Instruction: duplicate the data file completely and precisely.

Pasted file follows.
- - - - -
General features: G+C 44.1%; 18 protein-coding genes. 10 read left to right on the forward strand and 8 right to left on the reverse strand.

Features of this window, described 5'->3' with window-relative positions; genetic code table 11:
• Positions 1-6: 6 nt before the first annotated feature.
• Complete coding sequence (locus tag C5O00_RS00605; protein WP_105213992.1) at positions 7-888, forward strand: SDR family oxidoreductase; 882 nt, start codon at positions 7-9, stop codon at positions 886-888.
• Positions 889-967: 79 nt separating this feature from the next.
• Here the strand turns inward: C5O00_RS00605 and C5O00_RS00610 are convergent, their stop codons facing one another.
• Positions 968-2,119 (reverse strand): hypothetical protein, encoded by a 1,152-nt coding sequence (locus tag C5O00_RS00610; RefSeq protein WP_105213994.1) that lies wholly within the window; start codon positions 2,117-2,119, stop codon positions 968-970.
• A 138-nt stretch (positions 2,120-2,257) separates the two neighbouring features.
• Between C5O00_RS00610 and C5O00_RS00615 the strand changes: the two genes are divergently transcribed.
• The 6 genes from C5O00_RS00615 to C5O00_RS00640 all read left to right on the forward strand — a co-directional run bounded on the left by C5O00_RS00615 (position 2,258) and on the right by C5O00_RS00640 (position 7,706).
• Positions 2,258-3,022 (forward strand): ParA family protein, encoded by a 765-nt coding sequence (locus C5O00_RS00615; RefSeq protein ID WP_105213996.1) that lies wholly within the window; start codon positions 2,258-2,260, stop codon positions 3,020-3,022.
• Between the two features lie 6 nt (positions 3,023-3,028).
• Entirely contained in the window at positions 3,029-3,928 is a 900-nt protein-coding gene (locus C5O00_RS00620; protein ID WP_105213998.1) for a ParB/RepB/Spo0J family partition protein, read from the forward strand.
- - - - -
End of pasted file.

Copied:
General features: G+C 44.1%; 18 protein-coding genes. 10 read left to right on the forward strand and 8 right to left on the reverse strand.

Features of this window, described 5'->3' with window-relative positions; genetic code table 11:
• Positions 1-6: 6 nt before the first annotated feature.
• Complete coding sequence (locus tag C5O00_RS00605; protein WP_105213992.1) at positions 7-888, forward strand: SDR family oxidoreductase; 882 nt, start codon at positions 7-9, stop codon at positions 886-888.
• Positions 889-967: 79 nt separating this feature from the next.
• Here the strand turns inward: C5O00_RS00605 and C5O00_RS00610 are convergent, their stop codons facing one another.
• Positions 968-2,119 (reverse strand): hypothetical protein, encoded by a 1,152-nt coding sequence (locus tag C5O00_RS00610; RefSeq protein WP_105213994.1) that lies wholly within the window; start codon positions 2,117-2,119, stop codon positions 968-970.
• A 138-nt stretch (positions 2,120-2,257) separates the two neighbouring features.
• Between C5O00_RS00610 and C5O00_RS00615 the strand changes: the two genes are divergently transcribed.
• The 6 genes from C5O00_RS00615 to C5O00_RS00640 all read left to right on the forward strand — a co-directional run bounded on the left by C5O00_RS00615 (position 2,258) and on the right by C5O00_RS00640 (position 7,706).
• Positions 2,258-3,022 (forward strand): ParA family protein, encoded by a 765-nt coding sequence (locus C5O00_RS00615; RefSeq protein ID WP_105213996.1) that lies wholly within the window; start codon positions 2,258-2,260, stop codon positions 3,020-3,022.
• Between the two features lie 6 nt (positions 3,023-3,028).
• Entirely contained in the window at positions 3,029-3,928 is a 900-nt protein-coding gene (locus C5O00_RS00620; protein ID WP_105213998.1) for a ParB/RepB/Spo0J family partition protein, read from the forward strand.